the ruler. Thirdly, being under an obligation to
hereditary leaders of feudal communities and hence could not be autocratic
despots even if they wanted to be.
Theory of Kingship The basis of sovereignty during this period was a
mixture of the Divine Right Theory and the Contract Theory. On the one
hand the masses as well as the authors of treatises on polity regarded the ruler
as a partial incarnation of Vishnu. On the other hand, they also held that it
was the representatives of the people who conferred sovereignty on him. So,
the natural duty of a ruler was to rule in the interests of the people, while the
duty of the people was to be loyal and faithful to him. Thus the basis of
sovereignty was a sort of contract between the king and the people.
Law of Succession A king was usually succeeded by his eldest Son, for
they followed the principle of primogeniture. If a king died without an heir,
the kingdom passed, according to family tradition, to the head of the baronial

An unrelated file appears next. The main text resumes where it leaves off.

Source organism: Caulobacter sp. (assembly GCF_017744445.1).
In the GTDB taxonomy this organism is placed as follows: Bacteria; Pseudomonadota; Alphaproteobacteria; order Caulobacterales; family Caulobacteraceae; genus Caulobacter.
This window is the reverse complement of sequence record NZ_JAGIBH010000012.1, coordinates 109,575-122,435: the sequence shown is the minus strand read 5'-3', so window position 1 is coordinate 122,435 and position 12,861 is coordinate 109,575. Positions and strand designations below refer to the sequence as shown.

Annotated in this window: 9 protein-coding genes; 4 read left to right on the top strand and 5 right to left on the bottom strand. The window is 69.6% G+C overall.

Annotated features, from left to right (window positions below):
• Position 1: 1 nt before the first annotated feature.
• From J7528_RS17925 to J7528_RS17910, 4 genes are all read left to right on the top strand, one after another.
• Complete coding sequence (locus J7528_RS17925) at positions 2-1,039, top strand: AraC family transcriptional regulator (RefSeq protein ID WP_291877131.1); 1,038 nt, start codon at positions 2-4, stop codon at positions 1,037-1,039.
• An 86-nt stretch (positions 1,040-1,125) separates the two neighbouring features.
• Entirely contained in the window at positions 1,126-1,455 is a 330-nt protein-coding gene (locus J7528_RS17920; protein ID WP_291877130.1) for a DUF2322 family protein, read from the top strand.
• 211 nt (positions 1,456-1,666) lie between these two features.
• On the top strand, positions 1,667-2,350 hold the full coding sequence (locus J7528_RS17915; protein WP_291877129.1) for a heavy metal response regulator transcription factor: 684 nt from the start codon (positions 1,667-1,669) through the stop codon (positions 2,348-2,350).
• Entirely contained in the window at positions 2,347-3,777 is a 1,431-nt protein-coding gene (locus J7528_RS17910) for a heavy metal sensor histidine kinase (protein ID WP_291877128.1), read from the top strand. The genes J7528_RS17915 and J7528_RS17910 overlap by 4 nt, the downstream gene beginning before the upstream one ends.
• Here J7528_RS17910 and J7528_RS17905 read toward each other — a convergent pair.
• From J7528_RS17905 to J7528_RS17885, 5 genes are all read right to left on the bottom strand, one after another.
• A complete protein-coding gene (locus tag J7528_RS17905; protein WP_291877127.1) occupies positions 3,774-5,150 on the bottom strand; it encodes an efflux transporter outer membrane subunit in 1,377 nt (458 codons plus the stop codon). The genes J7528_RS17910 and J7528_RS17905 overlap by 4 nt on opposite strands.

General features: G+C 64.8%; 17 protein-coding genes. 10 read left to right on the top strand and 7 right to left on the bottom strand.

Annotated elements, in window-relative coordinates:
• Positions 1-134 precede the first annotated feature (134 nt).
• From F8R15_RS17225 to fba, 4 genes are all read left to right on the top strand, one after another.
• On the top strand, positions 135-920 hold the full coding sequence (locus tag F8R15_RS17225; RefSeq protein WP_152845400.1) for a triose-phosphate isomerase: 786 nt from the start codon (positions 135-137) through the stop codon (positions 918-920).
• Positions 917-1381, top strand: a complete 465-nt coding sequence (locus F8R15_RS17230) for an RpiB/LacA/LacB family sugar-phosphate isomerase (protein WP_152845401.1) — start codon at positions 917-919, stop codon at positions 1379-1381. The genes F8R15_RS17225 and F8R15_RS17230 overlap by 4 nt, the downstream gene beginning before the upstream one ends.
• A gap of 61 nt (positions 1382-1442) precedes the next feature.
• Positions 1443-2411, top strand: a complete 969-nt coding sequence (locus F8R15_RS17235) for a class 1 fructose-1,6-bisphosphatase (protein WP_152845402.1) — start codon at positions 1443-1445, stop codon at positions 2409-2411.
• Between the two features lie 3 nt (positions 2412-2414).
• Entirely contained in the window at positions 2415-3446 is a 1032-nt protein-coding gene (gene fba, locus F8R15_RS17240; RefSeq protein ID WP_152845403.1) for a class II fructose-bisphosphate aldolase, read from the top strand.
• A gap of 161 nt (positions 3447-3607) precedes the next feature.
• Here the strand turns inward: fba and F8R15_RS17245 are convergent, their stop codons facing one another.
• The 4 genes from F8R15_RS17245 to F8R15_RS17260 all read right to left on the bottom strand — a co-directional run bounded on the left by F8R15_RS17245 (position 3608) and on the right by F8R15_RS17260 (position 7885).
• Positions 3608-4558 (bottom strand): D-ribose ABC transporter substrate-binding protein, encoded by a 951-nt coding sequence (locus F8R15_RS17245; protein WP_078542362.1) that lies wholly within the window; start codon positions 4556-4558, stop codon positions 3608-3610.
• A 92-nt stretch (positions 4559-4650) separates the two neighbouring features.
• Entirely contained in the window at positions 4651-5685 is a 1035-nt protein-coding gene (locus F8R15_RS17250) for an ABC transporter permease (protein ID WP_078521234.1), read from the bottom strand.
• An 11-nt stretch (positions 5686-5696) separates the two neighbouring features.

house, next in kin to the ruling dynasty. Consequently, there was little scope
for disputed succession in the polity of this period.
Relationship between the King and the Feudal Lords The powers of the
king, though comprehensive in theory, were highly limited in practice due to
the privileges and prerogatives of the feudal lords. Since he had the
theoretical ownership of all the land, the fiefs of the feudal lords needed his
recognition, but this prerogative of the king was limited by the customs
which recognised the hereditary rights of the feudal lords. Also, though he
had the responsibility of maintaining law and order throughout the state, in
practice, however, a free hand was given to the lords in their fiefs.
Council of Ministers The king was helped in the administration of his
kingdom by a council of ministers, besides the crown prince (yuvaraja) and
the queen-consort (patta mahishi). Among them, the chief priest and the court
astronomer were generally recruited from among the Brahmins, while the rest
of the posts were monopolised by the feudal lords, usually belonging to the
same caste (Kshatriya) and even the same family sometimes. Vaishyas and
Sudras generally had no place in the council of ministers.
For administrative purposes, the kingdom was divided into a central region,